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The Best Ultraportable Laptops for 2020

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Need a featherweight laptop that lasts all day on a single battery charge? Thin, light, and power-efficient, these ultraportables are our top performers in testing.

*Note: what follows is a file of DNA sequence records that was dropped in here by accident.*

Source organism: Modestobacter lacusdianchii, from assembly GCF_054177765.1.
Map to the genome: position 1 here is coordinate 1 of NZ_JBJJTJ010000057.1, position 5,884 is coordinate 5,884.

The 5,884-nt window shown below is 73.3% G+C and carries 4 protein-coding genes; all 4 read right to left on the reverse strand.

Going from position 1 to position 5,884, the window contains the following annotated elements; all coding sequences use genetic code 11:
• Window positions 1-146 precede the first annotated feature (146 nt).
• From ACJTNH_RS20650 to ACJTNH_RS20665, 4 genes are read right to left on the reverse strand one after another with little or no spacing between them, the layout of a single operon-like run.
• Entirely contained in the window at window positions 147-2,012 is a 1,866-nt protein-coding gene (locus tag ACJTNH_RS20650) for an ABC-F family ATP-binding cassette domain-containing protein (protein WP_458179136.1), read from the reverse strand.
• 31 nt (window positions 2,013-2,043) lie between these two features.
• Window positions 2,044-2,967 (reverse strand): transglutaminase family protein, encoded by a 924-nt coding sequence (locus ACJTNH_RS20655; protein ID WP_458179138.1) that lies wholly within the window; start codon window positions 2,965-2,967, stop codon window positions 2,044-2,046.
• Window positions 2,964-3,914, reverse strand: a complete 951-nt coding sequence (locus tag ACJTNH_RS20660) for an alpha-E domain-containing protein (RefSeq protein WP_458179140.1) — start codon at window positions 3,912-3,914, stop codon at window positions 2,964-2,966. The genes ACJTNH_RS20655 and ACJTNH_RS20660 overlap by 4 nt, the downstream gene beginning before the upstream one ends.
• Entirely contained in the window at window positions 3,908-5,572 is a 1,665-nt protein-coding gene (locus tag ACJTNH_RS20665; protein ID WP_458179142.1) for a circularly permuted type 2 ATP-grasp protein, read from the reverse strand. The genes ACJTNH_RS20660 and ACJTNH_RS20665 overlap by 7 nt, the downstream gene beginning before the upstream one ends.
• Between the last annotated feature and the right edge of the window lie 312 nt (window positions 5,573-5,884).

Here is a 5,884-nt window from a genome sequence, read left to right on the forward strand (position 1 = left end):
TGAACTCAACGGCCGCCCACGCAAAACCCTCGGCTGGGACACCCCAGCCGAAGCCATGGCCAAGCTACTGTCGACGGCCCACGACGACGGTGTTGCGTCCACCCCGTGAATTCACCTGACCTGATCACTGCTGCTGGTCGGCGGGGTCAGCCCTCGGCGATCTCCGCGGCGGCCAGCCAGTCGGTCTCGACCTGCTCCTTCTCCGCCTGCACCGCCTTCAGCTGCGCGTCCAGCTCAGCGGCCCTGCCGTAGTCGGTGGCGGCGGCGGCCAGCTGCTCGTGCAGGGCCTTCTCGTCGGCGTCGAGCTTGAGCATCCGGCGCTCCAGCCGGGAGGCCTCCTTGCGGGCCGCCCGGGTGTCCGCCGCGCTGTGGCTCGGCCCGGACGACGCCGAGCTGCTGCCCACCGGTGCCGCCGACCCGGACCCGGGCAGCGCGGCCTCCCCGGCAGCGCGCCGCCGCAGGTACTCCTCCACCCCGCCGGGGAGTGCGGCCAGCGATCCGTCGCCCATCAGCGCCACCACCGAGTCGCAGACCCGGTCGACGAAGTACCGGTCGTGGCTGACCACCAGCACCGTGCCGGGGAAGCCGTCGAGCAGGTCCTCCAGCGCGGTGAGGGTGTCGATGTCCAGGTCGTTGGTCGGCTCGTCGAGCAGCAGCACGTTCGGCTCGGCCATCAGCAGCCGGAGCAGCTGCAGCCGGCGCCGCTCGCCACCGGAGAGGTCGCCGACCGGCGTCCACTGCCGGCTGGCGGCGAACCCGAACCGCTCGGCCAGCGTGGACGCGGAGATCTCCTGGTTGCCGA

The evolution of laptops has always been driven by the push for thinner, lighter, and more power-efficient designs, and whatever the year, these demands coalesce into the perfect expressions of leading-edge laptop design: ultraportables. What exactly defines this category? In general, ultraportables weigh 3 pounds or less, have screens 14 inches or smaller, and offer enough battery life to survive most of a workday off-plug. These systems are now faster than ever, are well-suited to travel, and come with a variety of features and display resolutions wide enough to fit anyone’s needs. You may have seen laptops of this breed referred to over the years as „ultrabooks“ or „streambooks,“ but those were primarily attempts to attach some branding to the same basic template of „ultralight laptop.“ The design always comes back to the same foundational elements: thin, light, and long-running. How Much Should You Spend on an Ultraportable? Although ultraportable laptops as a class may look sleek, quite a few key differentiators distinguish models from one another. The first to consider is price. There’s a huge difference between a system that costs $400 and one that costs $1,300, even if they boast the same brand name, and similar looks and features. At the low end are entry-level systems that generally run $500 or less. For many casual users, this is the only price range worth looking at, but there are some caveats to keep in mind. The processing power, display resolution, and storage capacities are usually lower on inexpensive ultraportables, as they’re built for basic web browsing, word processing, and media viewing purposes, and the construction can be on the flimsy side. The weight for these models also ranges up to 4 pounds. The Best Ultraportable Laptop Deals This Week*Apple MacBook Pro 2017 Intel Core i5 13-Inch Laptop With 128GB SSD (Apple Refurbished) — $899.99 (List Price $1,099; Save $199.01)Dell XPS 15 7590 Intel Core i9-9980HK 15.6-Inch 4K UHD Laptop — $2,547.99 (List Price $2,707.98; Save $159.99)ASUS ZenBook 15 Intel i5-8265U 1080p 15.6-Inch Laptop With 512GB SSD — $849 (List Price $1,199; Save $350) *Deals are selected by our partner, TechBargains Entry-level ultraportables make solid systems for younger family members to use for homework or watching movies around the house, since they are both highly portable and relatively inexpensive. Value is a big factor in this category, as plenty of budget ultraportables can entice you with a low price. If you’re not careful, you may find yourself let down by a system that’s only a bargain because its manufacturer cut too many corners. That said, the spec floor has risen in this category. As faster base parts become less expensive and more common, cheaper systems with decent build quality are more capable of completing day-to-day tasks. Your average $500 laptop has become quite adequate for simple tasks such as web browsing and word processing on the go. Midrange systems are better, but by definition they also cost more, ranging from about $500 to $1,250. Materials and specs that were once exclusive to high-end ultraportables are now the norm in midrange systems, including features such as full HD (1,920-by-1,080-pixel) or even QHD (2,560-by-1,440-pixel) resolutions, touch displays, and metal chassis. Battery life and storage have improved, as well, making it easier to get better bang for your buck in this price range. You’ll still have to compromise in one or two areas (such as storage capacity, port options, and resolution) compared with the high-end systems, but for most shoppers, this price range represents the best mix of price and performance. At the top of the price ladder are premium systems, which we categorize as anything costing $1,250 or more. With these high-end systems come choice materials, cutting-edge components and features, and top performance that will speed up photo editing and other productivity tasks. Here, you’ll also see 3K- or 4K-resolution displays, quality sound hardware (often from familiar brands like Bang & Olufsen), spacious and speedy storage, and other exciting features, all while the system’s form factor remains slim and compact. Many premium business laptops also fall into this class, due to specialized remote-management and corporate features. This pricing tier yields the best overall user experience, the most features and port options, and the fastest internal hardware, but not every premium system is created equal. And when you’re spending this much money, do you really want second best? If you have the budget, and will be spending a lot of time on your laptop, it may very well pay to invest in quality. Choose Your Power Wisely: Processors in Ultraportables For smooth performance and a good user experience, you’ll want to be choosy about your processor. Even in a less-expensive system, the average processor is more capable than ever of handling routine tasks, but if you need speed, select carefully. At the top of the heap are Intel’s Core i5 and Core i7 processors, which can be found in midrange and premium models. Most ultraportables from 2019 use Intel’s 9th Generation Core CPUs, while the newer releases have moved to Intel’s latest 10th Generation Core processors, divided into „Ice Lake“ and „Comet Lake“ varieties. Some 8th Generation ultraportables are still out there, but most have shifted to 9th, if not 10th Generation chips here in the middle of 2020. The CPU is typically paired with 8GB of memory, though some premium systems boast 16GB of RAM. The processors in ultraportables will usually be classified as U-series CPUs, which are designed for lean laptop designs. A few middle-of-the-pack models will opt for processors in Intel’s power-saving Y series. These chips, from the Core families, are identified by the „Y“ in their model number and are capable but ultra-low-powered, intended to bridge the gap between U-series chips and the Intel Atom processors you find in inexpensive Windows tablets and extreme budget laptops. With 8th Generation Core, you’ll find Core i5 and i7 Y-series chips, as well as one that still holds the previous generation’s „Core m3“ designation; Intel has been downplaying Core M of late. (In earlier generations, Core m3, m5, and m7 were synonymous with extremely low-power CPUs and the Y series.) The design of a Y-series CPU allows for processing power that approaches that of Core i5 chips, but with lower power consumption and often no need for cooling fans. This results in slimmer laptop designs, quieter operation (in some designs, no fans means no fan noise), and longer battery life, often extending past 8 hours. Y-series systems are a good choice if you want the most portable ultraportable. They aren’t usually less expensive, though, and you may find yourself paying more than you would for a machine that’s more powerful, but also slightly thicker and heavier. Many of the faster, higher-end ultraportables will opt for the U-series chips regardless, which also focus on power saving. You’ll have to look at some machines in person to find the right balance of physical design and performance to fit your needs. Aside from Intel’s near-ubiquitous CPUs, you will see a few less-expensive systems featuring processors from other manufacturers, primarily AMD and in a couple of cases, Qualcomm. While AMD chips support the same range of uses as Intel chips, from web browsing to video editing and gaming, they aren’t remotely as common in ultraportables. This is starting to change thanks to positive early returns from AMD’s Ryzen CPUs in other categories as well as in the first couple ultraportables we tested with these chips, the HP Envy x360 13 (2020) and the Lenovo IdeaPad Flex 5 14. If you aren’t sure about the model used in the system you’re considering, take a look at our reviews (particularly the results of our benchmark tests) to see how it will fare in real-world conditions. Like Intel’s Cores, AMD’s Ryzen chips now come in U-series designs (for ultraportables) and H-series ones (for thicker, more powerful laptops). Finally, at the low end are Intel’s Pentium and Celeron processors. These budget processors are inexpensive and energy-efficient, but power users may find themselves frustrated by slow performance, and lesser RAM allotments (as low as 4GB) concurrent with extreme-budget designs.